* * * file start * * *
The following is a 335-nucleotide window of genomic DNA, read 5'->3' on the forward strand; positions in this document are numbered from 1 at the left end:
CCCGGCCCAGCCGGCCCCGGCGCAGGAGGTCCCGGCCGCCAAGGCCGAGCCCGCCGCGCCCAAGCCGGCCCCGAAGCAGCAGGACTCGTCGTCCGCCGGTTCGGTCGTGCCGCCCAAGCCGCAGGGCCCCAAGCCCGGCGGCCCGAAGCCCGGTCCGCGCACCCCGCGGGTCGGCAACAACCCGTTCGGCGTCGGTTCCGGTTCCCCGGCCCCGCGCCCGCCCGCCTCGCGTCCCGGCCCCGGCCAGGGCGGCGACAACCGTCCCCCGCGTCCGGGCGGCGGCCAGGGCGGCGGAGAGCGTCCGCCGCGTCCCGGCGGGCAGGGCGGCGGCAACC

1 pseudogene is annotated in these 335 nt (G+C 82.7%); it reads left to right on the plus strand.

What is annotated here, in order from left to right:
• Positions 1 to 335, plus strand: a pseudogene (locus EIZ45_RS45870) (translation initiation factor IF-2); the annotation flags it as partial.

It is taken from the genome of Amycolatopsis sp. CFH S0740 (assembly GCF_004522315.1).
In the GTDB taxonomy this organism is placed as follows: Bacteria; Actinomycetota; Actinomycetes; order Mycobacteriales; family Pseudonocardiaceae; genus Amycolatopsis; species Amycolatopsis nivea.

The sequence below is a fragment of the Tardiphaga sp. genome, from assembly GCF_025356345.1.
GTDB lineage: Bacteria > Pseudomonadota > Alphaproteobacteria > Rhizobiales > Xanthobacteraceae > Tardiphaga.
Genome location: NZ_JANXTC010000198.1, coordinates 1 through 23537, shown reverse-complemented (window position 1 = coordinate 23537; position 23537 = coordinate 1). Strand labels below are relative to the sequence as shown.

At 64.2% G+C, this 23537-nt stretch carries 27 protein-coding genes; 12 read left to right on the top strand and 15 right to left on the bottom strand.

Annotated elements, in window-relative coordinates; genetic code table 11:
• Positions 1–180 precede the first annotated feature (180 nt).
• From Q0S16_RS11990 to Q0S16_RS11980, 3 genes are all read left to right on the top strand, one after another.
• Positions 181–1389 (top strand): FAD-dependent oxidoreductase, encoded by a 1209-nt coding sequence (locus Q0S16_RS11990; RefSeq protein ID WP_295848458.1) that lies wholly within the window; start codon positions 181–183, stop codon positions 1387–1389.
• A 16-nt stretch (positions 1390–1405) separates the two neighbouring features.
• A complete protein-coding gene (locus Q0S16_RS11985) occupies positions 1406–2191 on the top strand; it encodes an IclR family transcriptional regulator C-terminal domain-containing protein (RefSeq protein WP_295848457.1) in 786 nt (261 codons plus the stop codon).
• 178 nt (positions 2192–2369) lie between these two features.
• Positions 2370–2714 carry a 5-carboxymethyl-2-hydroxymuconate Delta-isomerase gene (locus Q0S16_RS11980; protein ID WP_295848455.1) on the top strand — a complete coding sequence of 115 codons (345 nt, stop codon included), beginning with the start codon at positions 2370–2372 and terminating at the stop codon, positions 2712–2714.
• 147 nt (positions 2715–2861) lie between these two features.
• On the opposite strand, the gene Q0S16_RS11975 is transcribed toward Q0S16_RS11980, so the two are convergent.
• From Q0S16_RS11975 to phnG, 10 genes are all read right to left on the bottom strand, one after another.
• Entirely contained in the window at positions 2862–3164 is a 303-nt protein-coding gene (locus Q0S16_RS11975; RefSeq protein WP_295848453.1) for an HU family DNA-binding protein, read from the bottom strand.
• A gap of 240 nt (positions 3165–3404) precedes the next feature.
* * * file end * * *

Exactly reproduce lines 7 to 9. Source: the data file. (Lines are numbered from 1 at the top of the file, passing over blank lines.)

In the GTDB taxonomy this organism is placed as follows: Bacteria; Actinomycetota; Actinomycetes; order Mycobacteriales; family Pseudonocardiaceae; genus Amycolatopsis; species Amycolatopsis nivea.

The sequence below is a fragment of the Tardiphaga sp. genome, from assembly GCF_025356345.1.
GTDB lineage: Bacteria > Pseudomonadota > Alphaproteobacteria > Rhizobiales > Xanthobacteraceae > Tardiphaga.